I thought "circular" referred to its looks. But if you want to go with "virtually every eukaryotic organism" has the same mitochondria, we can go down that road too.
                              Circular DNA isn't just looks. It radically changes how the DNA functions and replicates. Circular DNA eliminates the end replication problem that Eukaryotic chromosomes have. Mitochondria and chloroplasts don't just look like bacteria, they still behave like bacteria.

                              Look at the Cumberland Basin. It's not only the polystrate fossils, but the roots common descentists claim are there are not the kind of roots that would actually be on a living plant. And then the justification for saying "they are formed by rare to infrequent brief episodes of rapid sedimentation" https://en.wikipedia.org/wiki/Polystrate_fossil has no basis in differences above or below the polystrate fossil. Then look at the shear size of the Cumberland Basin deposit and you realize the event was as big, at it's very least, to cover the entire eastern seaboard of Canada. Somehow an event like that, if that's all we could find in sediments, would have been at least noticed worldwide.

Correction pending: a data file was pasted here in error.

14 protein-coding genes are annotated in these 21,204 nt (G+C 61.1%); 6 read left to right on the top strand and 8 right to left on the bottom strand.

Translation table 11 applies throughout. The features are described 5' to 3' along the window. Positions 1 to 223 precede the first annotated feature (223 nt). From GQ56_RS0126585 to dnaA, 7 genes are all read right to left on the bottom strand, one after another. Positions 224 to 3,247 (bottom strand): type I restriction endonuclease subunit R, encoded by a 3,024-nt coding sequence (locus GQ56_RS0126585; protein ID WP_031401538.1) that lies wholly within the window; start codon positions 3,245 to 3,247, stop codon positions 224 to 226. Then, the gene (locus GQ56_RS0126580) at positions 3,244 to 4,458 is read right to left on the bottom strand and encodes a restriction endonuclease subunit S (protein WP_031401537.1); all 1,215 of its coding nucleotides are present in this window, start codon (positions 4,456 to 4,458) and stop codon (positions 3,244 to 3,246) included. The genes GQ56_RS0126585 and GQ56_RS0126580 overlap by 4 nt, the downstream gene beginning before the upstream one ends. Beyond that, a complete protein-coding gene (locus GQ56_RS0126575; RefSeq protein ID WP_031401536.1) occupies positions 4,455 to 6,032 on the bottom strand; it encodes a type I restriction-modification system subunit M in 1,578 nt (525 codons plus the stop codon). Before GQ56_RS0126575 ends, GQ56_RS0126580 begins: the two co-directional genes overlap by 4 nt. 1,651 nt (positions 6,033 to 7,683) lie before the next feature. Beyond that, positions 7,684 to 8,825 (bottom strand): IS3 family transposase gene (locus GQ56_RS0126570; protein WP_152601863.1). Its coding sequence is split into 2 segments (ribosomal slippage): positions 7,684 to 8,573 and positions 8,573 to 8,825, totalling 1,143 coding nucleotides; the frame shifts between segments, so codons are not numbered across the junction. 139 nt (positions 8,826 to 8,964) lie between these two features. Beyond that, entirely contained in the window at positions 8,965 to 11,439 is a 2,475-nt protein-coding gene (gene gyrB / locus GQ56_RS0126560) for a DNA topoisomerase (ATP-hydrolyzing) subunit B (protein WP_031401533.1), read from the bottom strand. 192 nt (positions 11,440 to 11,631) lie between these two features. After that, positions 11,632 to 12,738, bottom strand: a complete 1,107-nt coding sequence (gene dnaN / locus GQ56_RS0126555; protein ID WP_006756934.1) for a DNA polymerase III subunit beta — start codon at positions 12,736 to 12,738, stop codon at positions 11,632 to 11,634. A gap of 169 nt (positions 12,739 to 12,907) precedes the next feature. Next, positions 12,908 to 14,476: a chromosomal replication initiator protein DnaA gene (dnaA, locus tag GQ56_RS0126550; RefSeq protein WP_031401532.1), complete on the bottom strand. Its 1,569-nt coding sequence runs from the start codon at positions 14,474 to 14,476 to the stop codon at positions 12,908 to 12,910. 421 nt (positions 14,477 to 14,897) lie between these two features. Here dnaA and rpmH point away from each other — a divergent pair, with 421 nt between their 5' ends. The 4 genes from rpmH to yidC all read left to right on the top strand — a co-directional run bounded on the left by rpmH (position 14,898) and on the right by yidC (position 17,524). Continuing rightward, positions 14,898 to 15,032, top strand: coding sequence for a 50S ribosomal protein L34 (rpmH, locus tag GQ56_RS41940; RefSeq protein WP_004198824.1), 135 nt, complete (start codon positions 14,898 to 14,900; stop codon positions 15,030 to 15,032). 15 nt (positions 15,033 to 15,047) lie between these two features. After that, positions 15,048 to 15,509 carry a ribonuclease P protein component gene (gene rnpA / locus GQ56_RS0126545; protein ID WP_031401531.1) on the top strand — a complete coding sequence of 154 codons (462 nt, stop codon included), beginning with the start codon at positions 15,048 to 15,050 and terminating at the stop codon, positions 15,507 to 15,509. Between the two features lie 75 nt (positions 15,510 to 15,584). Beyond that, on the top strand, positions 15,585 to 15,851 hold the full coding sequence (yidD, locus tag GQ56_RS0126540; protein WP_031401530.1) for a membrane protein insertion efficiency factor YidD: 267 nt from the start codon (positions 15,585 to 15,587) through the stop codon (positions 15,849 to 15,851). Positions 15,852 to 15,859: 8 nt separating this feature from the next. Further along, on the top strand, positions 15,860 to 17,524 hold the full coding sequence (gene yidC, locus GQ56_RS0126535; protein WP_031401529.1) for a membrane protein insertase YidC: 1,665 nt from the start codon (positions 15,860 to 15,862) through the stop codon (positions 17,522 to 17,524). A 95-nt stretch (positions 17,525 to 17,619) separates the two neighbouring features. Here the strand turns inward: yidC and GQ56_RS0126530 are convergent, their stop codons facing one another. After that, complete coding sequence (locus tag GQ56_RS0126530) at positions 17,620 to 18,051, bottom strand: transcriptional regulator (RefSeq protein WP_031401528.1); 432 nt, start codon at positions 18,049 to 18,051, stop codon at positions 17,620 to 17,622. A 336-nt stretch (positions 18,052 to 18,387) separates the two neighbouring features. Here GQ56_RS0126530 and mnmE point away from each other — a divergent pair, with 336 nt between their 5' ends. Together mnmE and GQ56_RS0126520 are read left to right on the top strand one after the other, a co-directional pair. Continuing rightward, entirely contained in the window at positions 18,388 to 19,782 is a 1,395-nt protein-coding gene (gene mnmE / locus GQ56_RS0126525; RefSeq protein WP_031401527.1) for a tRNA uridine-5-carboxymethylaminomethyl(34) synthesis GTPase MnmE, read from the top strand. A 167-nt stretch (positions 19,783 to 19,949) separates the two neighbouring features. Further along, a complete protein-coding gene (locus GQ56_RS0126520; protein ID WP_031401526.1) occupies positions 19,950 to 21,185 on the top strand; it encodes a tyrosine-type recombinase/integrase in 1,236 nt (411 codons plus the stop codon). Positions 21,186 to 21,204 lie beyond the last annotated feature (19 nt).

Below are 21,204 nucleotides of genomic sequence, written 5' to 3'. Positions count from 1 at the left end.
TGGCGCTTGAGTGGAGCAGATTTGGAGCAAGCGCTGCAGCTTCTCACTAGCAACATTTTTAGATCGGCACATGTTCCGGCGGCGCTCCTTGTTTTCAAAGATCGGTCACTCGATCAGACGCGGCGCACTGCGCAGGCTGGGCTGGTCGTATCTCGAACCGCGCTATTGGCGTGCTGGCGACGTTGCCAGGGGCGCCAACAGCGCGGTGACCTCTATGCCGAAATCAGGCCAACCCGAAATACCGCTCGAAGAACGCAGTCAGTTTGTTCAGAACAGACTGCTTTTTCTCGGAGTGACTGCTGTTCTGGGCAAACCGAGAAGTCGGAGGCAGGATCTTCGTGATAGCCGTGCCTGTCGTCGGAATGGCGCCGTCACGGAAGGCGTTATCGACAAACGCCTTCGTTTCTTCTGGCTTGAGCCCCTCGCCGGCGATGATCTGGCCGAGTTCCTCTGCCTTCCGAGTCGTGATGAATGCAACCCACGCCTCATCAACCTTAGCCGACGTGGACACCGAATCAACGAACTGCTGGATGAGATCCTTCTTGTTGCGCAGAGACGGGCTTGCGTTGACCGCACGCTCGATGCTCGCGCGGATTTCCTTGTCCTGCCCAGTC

Flood layers are easily identified by graded bedding. We don't find one giant flood layer of graded bedding worldwide.

                              Yes some sediment layers were deposited rapidly, but others weren't. And many layers reflect *different* deposition conditions.